Sweden and Scotland will impose the ban by 2032, and Norway by 2025. Coupled with increasing concern over the carcinogenic effects of diesel emissions, the Volkswagen defeat device scandal, and the link between diesel particulates and Alzheimer’s, focus has turned again to electric cars.

There is still much debate about the long-term environmental benefits of electrically powered cars. What fuel mix will the power stations that generate the electricity be using, for example, and what are the implications for the environment of widespread battery production and disposal? Nevertheless, the key message in the Clean Air Plan is the need for an improvement in air quality for the benefit of human health and therefore the removal of petrol and diesel cars from built up areas. It is not an academic argument on the holistic environmental impact.

The electric car actually predates the use of the internal combustion engine in vehicles. Electric vehicles were popular until their complete decline in the 1930s due to cheaper petroleum fueled cars such as the Model T Ford. Nevertheless, battery technology has now reached a point where it could be a viable alternative to the use of fuels.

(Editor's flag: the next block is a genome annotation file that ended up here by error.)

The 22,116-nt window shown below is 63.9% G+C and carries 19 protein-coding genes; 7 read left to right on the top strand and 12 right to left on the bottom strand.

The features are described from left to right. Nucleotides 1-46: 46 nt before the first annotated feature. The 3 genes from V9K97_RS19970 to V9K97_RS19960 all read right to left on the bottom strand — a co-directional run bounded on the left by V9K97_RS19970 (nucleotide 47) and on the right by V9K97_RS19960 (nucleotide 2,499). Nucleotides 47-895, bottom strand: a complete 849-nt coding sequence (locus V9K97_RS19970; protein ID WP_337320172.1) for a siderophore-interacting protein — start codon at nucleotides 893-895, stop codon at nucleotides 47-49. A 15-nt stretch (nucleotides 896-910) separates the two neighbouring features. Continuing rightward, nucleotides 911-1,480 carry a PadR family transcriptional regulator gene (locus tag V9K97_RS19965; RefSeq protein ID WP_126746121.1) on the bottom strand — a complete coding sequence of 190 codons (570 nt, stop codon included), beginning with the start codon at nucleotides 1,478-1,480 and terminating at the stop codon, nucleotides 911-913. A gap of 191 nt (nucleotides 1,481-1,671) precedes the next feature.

In the last decade, manufacturers’ hybrid and electric offerings have grown – but the market is still small. Only 1.84% of new vehicles sold were wholly electric and 3.46% hybrid (a combination of a smaller internal combustion engine supported by electric propulsion) in September 2017, although this represents an increase of 0.29% and 1.39% respectively on September 2016 figures.

According to a 2014 government survey, consumer resistance to adoption is largely due to concerns over recharging and “range anxiety”, with consumers worrying about how far they can actually go on a charge.

In fact, the average annual mileage of a privately owned car in 2016 was 7,500 miles, equating to only 28.9 miles per day – assuming that the car is used for commuting five times per week. This is easily within the range of electric cars, which typically boast ranges of over 100 miles.

Fit for purpose?

Pictured: The electric Nissan Leaf has been raking in all sorts of awards since 2010